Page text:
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I was 10 years old when my father bought a chain saw. He chose one of the best, a beefy, 20-inch Stihl (pronounced “steel”). In the woods behind the house he taught me and my brothers how to use it. One brother saw it as something useful. One was bored by it. Another was afraid of it. I took to it instantly and with a passion.

There was no finer adventure in those days than the evenings when we worked together in those woods behind the house, felling and cutting trees, and splitting the logs. The ring of hammers against wedges, the throaty roar of the saw, the chugging of the tractor, the smell of exhaust and the spray of sawdust against my legs was all heaven to me. We cleared big oaks and tulips around a stand of spruce my mother wished encouraged, so on top of everything else all this high romance was in service to the queen, so to speak.

I was big and strong for my age and I exulted in the physical work. My father loved it, too, but I was not oblivious to his open mouth and heaving lungs as he struggled to keep pace with his vigorous sons. It was in those days that I learned to love hard labor, and it was a lasting love. I grew, and through the trying years of adolescence I continued cutting and splitting wood. The faithful Stihl went with me, on through the college years when I made money with it through some long summers. It was a kind of interim link with my father, to use the saw he bought, with the skills he taught me, while we were apart.

College graduation brought rapprochement, and now I was cutting trees in New Hampshire at the house my parents retired to. The old Stihl still ran, but not as well as it once did. When dad died, one of the last things I did with it was cut an old stump out of his yard while preparing the place for sale. The saw was never the same after that. In my garage I opened it up and like a doctor sadly declared the disease too far advanced for surgery. I put the pieces of my dear old Stihl into a bucket, and then one day in unsentimental haste added it to a load headed for the dump.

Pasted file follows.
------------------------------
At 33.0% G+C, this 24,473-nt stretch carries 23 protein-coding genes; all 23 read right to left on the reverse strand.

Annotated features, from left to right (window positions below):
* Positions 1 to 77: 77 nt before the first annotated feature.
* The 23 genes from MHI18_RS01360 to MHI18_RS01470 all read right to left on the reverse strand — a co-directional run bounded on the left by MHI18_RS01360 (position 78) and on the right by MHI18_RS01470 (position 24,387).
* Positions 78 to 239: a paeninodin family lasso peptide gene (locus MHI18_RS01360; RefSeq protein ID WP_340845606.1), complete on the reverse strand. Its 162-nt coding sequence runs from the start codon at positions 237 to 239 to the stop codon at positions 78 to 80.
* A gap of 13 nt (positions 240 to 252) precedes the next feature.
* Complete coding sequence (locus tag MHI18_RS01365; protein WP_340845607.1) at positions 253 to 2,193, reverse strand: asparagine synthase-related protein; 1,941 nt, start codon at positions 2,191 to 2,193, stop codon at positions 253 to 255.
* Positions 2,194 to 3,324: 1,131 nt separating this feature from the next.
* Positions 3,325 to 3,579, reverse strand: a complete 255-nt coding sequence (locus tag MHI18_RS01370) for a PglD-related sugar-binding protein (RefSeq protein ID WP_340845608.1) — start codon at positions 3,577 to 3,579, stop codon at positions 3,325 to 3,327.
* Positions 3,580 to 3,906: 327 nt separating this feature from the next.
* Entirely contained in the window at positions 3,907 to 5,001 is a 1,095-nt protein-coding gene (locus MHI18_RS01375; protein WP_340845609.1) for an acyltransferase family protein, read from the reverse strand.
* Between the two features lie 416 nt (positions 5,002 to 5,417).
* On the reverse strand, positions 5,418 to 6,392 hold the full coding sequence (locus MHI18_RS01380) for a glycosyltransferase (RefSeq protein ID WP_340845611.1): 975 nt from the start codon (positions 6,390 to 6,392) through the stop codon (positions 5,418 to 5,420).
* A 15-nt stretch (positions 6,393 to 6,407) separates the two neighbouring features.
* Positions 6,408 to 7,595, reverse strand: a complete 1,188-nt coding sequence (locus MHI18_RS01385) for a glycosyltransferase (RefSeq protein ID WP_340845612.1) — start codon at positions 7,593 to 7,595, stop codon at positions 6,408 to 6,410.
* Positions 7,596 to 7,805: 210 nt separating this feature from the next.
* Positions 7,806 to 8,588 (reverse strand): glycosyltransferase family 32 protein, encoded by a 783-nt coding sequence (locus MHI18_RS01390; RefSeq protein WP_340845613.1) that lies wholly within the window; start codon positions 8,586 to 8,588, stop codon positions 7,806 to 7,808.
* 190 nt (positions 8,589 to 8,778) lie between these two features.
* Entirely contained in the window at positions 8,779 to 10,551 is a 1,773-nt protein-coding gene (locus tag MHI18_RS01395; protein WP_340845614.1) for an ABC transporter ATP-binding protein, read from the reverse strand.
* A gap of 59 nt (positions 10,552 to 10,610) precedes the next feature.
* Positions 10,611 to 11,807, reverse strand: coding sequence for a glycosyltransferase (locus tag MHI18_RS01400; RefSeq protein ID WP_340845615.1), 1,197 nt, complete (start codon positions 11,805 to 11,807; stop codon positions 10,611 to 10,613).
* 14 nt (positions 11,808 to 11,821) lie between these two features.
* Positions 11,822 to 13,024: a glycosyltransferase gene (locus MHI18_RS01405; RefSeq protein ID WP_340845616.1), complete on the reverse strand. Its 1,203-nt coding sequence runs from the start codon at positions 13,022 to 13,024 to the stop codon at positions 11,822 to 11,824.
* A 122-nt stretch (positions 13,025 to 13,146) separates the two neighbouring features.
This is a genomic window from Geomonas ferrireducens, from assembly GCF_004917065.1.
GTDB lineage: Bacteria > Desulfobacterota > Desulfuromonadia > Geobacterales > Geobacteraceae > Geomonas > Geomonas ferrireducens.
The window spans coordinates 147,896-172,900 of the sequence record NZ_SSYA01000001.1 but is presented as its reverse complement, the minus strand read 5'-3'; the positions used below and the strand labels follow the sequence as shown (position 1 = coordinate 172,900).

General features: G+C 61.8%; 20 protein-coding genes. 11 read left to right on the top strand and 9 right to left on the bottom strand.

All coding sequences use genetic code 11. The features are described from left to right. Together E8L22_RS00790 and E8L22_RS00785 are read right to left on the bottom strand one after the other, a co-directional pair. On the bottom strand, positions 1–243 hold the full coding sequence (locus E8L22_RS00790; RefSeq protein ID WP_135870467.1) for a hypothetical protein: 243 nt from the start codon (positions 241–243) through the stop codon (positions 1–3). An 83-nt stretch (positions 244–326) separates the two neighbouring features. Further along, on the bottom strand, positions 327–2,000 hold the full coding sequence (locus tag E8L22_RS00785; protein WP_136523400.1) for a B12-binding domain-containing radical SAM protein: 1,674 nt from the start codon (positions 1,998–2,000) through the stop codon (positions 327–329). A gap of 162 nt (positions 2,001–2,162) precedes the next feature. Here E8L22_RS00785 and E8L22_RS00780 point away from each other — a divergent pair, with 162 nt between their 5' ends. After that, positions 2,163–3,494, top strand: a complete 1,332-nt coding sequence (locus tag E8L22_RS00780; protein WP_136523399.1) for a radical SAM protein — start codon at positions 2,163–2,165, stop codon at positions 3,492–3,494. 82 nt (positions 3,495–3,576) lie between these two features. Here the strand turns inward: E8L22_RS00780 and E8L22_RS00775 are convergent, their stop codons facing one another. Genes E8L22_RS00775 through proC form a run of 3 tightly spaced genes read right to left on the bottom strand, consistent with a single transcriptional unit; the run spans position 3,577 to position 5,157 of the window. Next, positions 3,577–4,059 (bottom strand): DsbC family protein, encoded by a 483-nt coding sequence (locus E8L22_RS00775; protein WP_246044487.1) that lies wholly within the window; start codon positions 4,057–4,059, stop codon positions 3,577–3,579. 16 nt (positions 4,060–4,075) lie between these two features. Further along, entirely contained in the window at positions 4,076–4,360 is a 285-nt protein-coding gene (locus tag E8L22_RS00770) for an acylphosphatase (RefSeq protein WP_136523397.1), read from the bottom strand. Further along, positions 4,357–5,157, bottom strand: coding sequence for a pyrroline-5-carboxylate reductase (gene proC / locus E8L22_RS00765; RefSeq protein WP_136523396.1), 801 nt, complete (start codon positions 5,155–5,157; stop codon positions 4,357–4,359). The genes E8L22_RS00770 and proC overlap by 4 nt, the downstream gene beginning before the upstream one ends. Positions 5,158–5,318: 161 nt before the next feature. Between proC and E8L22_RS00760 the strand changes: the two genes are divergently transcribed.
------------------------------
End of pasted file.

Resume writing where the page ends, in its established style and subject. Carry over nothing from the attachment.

I have a new saw now, a bright orange Husqvarna I bought at Myette’s, and I still keep a woodpile in my yard. I still love the work, but these days the logs are heavier and the wood is harder. When I swing my sledge hammer my mouth is open and my lungs heave like the old man’s used to. The house and forest where I grew up are long gone. My mother’s beloved spruce are displaced by a gaudy mansion. The Stihl is gone and, of course, also gone is the strong young man. They hardly seem real anymore, those heady days of romance and labor.

The only things left are the old tractor sleeping in my garage and an old splitting wedge we used back then. I keep it by my fireplace now, and sometimes in the morning when making the fire I take it in my hand just to feel its weight. I touch the sharp, mushroomed edges where as a young man I pounded away at it with my sledge hammer. When I feel its steely nature, in a strange and wonderful way the past seems a little less distant. I am taken back. I can make out the silhouettes of four boys and their father in the forest. I can smell the exhaust of the tractor, I can feel the thud of a felled oak hitting the ground, and I can hear the joyful roar of that wonderful old Stihl.

Chris Mills lives in Groton with his wife. He has three adult children. Chris welcomes reader feedback at